DSB seminar Elastography and Use of a Tissue Model for Discrimination
Sverre Holm will go through a paper which is relevant for elastography
Use of a tissue model for discrimination:
Ralph Sinkus, Simon Lambert, Khaled Z. Abd‐Elmoniem, Caryn Morse, Theo Heller, Christian Guenthner, Ahmed M. Ghanem, Sverre Holm, Ahmed M. Gharib, Rheological determinants for simultaneous staging of hepatic fibrosis and inflammation in patients with chronic liver disease, NMR in Biomedicine, 2018.
The tissue model, which was my contribution in the paper, is the fractional Kelvin-Voigt model from S. Holm, R. Sinkus, A unifying fractional wave equation for compressional and shear waves, J. Acoustical Soc. America, 2010.
Abstract of first paper:
The purpose of this study is to investigate the use of fundamental rheological parameters as quantified by MR elastography (MRE) to measure liver fibrosis and inflammation simultaneously in humans.
MRE was performed on 45 patients at 3 T using a vibration frequency of 56 Hz. Fibrosis and inflammation scores were obtained from liver biopsies. Biomechanical properties were quantified in terms of complex shear modulus G* as well as shear wave phase velocity c and shear wave attenuation α. A rheological fractional derivative order model was used to investigate the linear dependence of the free model parameters (dispersion slope y, intrinsic speed c0, and intrinsic relaxation time τ) on histopathology. Leave‐one‐out cross‐validation was then utilized to demonstrate the effectiveness of the model.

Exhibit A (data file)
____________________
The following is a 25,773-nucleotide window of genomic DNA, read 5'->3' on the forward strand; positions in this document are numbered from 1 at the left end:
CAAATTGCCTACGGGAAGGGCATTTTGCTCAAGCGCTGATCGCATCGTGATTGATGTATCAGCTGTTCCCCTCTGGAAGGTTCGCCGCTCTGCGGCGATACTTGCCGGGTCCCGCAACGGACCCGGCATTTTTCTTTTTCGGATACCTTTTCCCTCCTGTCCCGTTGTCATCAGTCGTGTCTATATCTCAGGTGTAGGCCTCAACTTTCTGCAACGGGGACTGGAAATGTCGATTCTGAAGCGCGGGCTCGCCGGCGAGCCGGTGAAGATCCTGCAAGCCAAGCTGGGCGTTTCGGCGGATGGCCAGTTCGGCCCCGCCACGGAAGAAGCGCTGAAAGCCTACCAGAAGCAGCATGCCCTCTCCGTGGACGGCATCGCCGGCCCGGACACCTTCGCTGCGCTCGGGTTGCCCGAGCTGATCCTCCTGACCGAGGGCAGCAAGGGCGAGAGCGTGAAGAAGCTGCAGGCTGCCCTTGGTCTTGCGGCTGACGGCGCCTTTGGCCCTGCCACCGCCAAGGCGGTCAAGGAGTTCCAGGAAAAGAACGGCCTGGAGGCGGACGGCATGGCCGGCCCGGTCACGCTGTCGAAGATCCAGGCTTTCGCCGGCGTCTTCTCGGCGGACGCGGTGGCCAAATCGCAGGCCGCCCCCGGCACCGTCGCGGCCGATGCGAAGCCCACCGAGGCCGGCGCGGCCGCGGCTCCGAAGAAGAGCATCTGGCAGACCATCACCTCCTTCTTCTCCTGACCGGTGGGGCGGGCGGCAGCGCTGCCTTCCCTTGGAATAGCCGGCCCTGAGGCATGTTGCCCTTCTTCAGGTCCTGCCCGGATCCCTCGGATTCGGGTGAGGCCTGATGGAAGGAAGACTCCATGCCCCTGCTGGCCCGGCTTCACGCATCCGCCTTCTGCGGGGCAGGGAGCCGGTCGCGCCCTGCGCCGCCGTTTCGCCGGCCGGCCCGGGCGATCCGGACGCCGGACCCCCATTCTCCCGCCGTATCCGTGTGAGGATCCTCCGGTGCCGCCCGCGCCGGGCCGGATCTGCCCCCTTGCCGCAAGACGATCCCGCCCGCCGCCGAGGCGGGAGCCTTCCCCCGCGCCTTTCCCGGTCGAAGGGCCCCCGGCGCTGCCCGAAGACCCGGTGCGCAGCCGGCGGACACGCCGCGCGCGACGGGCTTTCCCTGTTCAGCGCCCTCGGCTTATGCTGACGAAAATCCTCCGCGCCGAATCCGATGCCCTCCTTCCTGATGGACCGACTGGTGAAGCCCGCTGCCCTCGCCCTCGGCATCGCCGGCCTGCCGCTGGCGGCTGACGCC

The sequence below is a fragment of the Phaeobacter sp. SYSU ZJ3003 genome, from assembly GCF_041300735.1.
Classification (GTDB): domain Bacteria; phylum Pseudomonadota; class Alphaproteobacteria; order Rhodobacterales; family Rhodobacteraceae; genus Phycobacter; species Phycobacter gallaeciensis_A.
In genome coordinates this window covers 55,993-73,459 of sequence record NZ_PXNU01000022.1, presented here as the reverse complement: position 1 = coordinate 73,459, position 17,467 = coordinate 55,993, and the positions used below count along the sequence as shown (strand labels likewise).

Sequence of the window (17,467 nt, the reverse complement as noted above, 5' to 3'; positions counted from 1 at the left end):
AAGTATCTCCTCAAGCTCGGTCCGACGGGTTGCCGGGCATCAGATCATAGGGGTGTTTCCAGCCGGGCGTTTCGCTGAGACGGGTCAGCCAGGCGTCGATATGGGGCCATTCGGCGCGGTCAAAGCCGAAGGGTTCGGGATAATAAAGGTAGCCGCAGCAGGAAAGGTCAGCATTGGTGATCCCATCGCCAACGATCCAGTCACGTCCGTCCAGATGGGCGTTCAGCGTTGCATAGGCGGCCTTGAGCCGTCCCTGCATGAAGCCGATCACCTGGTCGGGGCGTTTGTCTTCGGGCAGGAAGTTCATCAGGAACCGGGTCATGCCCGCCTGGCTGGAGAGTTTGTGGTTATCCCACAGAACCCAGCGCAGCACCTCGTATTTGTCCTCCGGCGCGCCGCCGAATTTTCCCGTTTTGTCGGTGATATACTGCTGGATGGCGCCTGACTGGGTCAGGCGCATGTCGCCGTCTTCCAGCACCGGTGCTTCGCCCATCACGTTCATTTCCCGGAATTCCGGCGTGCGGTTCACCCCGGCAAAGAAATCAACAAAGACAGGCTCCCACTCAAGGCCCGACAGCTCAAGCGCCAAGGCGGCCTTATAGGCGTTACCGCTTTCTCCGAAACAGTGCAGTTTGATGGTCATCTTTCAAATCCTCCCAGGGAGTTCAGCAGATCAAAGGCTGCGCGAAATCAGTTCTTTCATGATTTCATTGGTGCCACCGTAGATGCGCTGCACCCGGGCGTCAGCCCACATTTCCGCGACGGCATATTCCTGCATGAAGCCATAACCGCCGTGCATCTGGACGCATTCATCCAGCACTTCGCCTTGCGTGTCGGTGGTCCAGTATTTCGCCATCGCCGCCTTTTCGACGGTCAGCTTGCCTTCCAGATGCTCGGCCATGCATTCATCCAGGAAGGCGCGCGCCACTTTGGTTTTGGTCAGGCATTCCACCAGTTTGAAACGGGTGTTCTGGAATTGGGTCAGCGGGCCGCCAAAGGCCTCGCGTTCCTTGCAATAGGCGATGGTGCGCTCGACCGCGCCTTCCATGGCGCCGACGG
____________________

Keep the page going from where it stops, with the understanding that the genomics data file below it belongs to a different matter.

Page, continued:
The intrinsic speed c0 increases with hepatic fibrosis, while an increased relaxation time τ is reflective of more inflammation of the liver parenchyma. The dispersion slope y does not depend either on fibrosis or on inflammation. The proposed rheological model, given this specific parameterization, establishes the functional dependences of biomechanical parameters on histological fibrosis and inflammation. The leave‐one‐out cross‐validation demonstrates that the model allows identification, from the MRE measurements, of the histology scores when grouped into low−/high‐grade fibrosis and low−/high‐grade inflammation with significance levels of P = 0.0004 (fibrosis) and P = 0.035 (inflammation).
The functional dependences of intrinsic speed and relaxation time on fibrosis and inflammation, respectively, shed new light onto the impact hepatic pathological changes on liver tissue biomechanics in humans. The dispersion slope y appears to represent a structural parameter of liver parenchyma not impacted by the severity of fibrosis/inflammation present in this patient cohort. This specific parametrization of the well‐established rheological fractional order model is valuable for the clinical assessment of both fibrosis and inflammation scores, going beyond the capability of the plain shear modulus measurement commonly used for MRE.